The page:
Super-Nutritious Smoothies

Jeanne’s Smoothie-Boosters for a Cancer-Preventing, Liver-Detoxifying, Health-Promoting Breakfast Drink:

Snip off a leaf of aloe vera per day and incorporate it into your morning health-drink.

CLICK HERE for M-J’sSECRET INGREDIENTS FOR DETOXIFICATION and IMMUNITY_BOOSTING

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The Wonderful Walnut

Walnuts Help to Prevent Osteoporosis, Prostate and Breast Cancers; Walnuts Can Lower Your Levels of Bad Cholesterol and Promote a Healthy Heart

The following information was captured from California Walnut Growers, circa 2007 (the FDA prohibits them from advertising the health-benefits of Walnuts–read the latest about walnuts at NaturalNews.com):Walnuts and other tree nuts and peanuts were recently ranked using the Index of Nutritional Quality (INQ) nutrient testing system at the Food Consulting Company of Del Mar, California [i]. According to Karen Duester, MS, RD who conducted the test, “Not surprisingly, walnuts ranked highest among the nuts in INQ. Because INQ relates to nutrient density, we looked at specific nutrients known to be abundant in nuts and peanuts: protein, fiber, omega-3, omega-6, vitamin E, potassium, magnesium, and zinc.”

On another independent scale, the Overall Nutritional Quality Index (ONQI)[ii] ranking system to be used by the Raley’s grocery chain, walnuts received 82 points on a 100 point scale, an excellent score among foods and nuts [iii]. According to David Katz, MD, MPH a nationally renowned authority on nutrition and the principal inventor for the ONQI system, “When overall nutritional quality is assessed, the verdict is clear: walnuts are a great food — they pack a lot of nutrient benefits in a nutshell!”
Jeffrey Blumberg, PhD, professor of nutrition science and policy at Tufts University and a member of the Hannaford Scientific Advisory Panel explains, “Walnuts are a whole food rich in antioxidants, alpha-linolenic acid (ALA), an essential omega-3 fatty acid, protein, fiber, and more. Whole walnuts receive the ‘best nutritional value’ three star ranking (the highest) due to their nutrient profile.”
Walnuts have nutritional qualities that are very important. One of the richest sources of alpha linolenic acid (ALA), the plant form of Omega-3, walnuts are unique among nuts and popular whole foods [v]. A one ounce serving of walnuts provides 2.57 grams of ALA, the plant form omega-3s, which is above the dietary reference intake (DRI) set by the National Academies’ Institute of Medicine. Walnuts are also one of the highest natural sources of antioxidants, according to Halvorsen’s study from American Journal of Clinical Nutrition in 2006 [vi].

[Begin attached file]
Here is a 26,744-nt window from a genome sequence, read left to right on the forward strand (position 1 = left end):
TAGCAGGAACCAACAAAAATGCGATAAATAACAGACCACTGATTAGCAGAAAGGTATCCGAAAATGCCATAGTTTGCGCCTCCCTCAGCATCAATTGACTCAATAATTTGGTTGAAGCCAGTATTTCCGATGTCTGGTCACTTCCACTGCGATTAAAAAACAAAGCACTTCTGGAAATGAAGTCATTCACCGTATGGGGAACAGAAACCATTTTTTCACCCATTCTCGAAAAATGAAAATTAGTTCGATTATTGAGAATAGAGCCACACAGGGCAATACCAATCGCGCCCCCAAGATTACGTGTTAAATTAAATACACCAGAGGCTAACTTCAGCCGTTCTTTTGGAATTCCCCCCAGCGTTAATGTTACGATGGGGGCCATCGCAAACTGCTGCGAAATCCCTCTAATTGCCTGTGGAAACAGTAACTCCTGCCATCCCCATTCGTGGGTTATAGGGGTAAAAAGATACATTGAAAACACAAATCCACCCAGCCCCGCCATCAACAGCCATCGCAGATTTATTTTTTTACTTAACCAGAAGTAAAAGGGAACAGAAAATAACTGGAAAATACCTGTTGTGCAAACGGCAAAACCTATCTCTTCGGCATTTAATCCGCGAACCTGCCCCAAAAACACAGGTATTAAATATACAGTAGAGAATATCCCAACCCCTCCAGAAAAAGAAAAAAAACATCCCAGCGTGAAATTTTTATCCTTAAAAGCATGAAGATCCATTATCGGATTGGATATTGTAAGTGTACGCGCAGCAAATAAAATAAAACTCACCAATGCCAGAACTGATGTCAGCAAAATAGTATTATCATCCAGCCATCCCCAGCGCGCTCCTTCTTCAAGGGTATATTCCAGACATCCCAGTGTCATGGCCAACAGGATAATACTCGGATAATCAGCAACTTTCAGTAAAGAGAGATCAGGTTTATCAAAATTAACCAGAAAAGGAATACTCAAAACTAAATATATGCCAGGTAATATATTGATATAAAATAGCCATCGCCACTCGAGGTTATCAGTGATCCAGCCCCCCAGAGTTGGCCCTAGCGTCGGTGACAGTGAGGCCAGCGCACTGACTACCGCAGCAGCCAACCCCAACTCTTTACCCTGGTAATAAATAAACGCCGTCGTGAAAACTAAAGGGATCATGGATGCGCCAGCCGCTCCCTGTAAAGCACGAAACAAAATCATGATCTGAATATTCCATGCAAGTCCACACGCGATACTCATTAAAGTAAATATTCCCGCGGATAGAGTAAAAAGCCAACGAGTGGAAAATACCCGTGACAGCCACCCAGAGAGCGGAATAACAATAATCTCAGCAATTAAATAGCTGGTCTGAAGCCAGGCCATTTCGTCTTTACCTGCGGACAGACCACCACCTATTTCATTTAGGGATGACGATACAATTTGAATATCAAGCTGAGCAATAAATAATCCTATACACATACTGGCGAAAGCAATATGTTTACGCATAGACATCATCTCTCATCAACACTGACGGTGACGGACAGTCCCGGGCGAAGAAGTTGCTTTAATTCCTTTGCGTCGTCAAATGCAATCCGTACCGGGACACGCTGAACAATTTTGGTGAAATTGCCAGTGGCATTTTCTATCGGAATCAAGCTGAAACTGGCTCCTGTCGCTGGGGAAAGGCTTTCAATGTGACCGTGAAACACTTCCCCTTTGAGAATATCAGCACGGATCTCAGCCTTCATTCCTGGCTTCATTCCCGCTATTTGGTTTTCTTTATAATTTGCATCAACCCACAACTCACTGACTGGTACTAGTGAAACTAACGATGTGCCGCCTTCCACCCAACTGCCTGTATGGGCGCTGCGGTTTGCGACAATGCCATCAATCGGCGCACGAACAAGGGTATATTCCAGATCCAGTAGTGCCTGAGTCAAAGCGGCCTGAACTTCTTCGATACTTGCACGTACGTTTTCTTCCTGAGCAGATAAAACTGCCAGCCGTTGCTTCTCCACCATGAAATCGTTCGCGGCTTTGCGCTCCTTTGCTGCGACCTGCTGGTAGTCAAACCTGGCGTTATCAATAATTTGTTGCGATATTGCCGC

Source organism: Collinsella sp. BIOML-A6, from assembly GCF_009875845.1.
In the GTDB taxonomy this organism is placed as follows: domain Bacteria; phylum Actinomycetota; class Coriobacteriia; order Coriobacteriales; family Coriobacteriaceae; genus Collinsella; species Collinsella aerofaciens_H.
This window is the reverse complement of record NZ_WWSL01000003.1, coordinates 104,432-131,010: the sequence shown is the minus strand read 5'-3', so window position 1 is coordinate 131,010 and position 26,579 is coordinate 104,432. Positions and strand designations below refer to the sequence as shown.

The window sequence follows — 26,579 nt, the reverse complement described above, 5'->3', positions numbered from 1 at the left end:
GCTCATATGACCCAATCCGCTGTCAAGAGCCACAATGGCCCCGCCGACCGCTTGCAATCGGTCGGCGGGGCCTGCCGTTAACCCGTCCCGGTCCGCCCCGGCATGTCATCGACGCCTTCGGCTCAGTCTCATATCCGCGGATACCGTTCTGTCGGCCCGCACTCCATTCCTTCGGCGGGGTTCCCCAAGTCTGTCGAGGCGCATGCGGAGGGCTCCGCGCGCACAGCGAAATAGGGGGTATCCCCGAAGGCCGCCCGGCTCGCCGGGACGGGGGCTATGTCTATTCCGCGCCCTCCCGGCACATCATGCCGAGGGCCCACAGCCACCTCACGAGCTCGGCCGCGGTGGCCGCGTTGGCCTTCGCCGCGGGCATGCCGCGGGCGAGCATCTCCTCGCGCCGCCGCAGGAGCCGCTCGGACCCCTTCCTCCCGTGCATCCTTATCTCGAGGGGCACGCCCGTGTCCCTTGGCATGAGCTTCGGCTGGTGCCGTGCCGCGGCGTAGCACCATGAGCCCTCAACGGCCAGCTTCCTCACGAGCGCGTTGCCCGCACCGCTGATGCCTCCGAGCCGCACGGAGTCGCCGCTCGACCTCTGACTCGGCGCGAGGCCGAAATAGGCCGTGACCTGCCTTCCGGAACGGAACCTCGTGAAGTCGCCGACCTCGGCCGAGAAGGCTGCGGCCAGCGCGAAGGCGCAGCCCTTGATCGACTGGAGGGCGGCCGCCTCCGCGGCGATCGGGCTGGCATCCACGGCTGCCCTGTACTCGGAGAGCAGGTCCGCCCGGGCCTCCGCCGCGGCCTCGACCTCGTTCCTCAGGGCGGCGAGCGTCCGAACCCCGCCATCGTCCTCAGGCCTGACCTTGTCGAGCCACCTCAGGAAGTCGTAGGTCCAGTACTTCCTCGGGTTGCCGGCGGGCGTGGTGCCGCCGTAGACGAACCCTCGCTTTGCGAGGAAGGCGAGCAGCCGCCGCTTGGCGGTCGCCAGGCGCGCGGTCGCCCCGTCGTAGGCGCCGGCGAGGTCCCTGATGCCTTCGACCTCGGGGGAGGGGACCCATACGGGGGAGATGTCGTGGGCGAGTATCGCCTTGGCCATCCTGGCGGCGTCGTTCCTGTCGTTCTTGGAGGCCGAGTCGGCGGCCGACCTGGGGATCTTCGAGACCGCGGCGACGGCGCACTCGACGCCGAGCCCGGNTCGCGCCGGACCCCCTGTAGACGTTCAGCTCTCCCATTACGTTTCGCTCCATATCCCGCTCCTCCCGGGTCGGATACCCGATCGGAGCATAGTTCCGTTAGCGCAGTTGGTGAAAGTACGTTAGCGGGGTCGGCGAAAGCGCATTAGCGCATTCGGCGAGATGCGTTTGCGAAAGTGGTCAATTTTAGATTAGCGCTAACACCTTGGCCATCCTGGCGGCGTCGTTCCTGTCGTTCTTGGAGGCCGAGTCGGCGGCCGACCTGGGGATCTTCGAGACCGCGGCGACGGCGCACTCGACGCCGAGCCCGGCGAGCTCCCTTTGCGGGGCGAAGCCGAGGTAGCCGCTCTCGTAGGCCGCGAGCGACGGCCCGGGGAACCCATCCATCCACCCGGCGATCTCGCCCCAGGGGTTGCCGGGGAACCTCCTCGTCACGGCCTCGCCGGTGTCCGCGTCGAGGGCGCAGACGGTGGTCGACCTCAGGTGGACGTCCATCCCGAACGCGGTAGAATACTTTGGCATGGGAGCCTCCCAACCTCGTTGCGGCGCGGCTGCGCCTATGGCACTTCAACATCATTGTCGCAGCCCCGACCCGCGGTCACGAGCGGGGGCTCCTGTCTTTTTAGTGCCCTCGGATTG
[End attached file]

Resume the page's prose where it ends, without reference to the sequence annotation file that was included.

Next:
15 years of clinical research on walnuts have shown benefits for the heart, and we’re not just talking about cholesterol reduction — improved vascular function and a reduction in inflammation have also been documented [vii-xii]. Looking to the future and expanding on this base of knowledge, research is underway at a variety of prestigious universities looking into cancer, diabetes and issues of ageing.
[vi] Am J Clin Nutr. 2006 Jul;84(1):95-135
  “Supportive but not conclusive research shows that eating 1.5 ounces of walnuts per day, as part of a low saturated fat and low cholesterol diet, and not resulting in increased caloric intake may reduce the risk of coronary heart disease.”
[viii]   Circulation. 2002 Nov 19;106(21):2747-57
[ix]     Hypertension. 2007 Aug;50(2):313-9
[x]     J Am Coll Cardiol. 2006 Oct 17;48(8):1666-71
[xi]    Arch Intern Med. 2007 Jun 11;167(11):1195-203.
[xii] Ann Intern Med. 2006 Jul 4;145(1):1-11

Omega-3 Fatty Acids in Walnuts

How do Omega-3s work?
Inside your favorite kinds of nuts — walnuts, almonds, pecans and others — you’ll find many vitamins, minerals and other compounds your body needs for good health. There are the antioxidants found in vitamin E; several essential minerals such as magnesium, selenium, copper and manganese; and even fiber for more effective digestion. Thiamin, niacin, folate, phosphorus and zinc are all found in nuts.
Researchers believe that omega-3 fatty acids may help reduce the risk of heart disease by making the blood less sticky and less likely to form dangerous intravenous or arterial clots. Studies have also shown that omega-3s may lower the risk of stroke and prevent arthritis. In addition, there’s good evidence that omega-3s can increase HDL (good cholesterol), further reducing the risk of stroke and heart disease.
The omega-3s found in fish oil are thought to be responsible for the significantly lower incidence of breast cancer in Japanese women as compared to women in the United States. This may be because omega-3 fatty acids inhibit the tumor growth that is promoted by the acids found in other fats, such as corn and safflower oils.
Finally, the brain itself is composed of a whopping 60 percent fat. It too needs omega-3s to help build and maintain tissue. Brain function itself may be at stake: in treating major depression, for example, omega-3s seem to work by making it easier for brain cell receptors to process mood-related signals from neighboring neurons.
What are good sources of omega-3s?
Omega-3 fatty acids are plentiful in cold-water fish such as mackerel and salmon. They’re also found in walnuts, canola oil, soybean oil, tofu and leafy green vegetables. Which would you rather sprinkle on your morning cereal or grab for a nutritious snack?

Walnuts are a delectable, convenient alternative to fish, tofu and leafy greens. In fact, just a handful of walnuts provides as much omega-3s as a comparable serving of salmon.

Dr. Leonard Coldwell, Cancer Expert Cites Causes and Statistics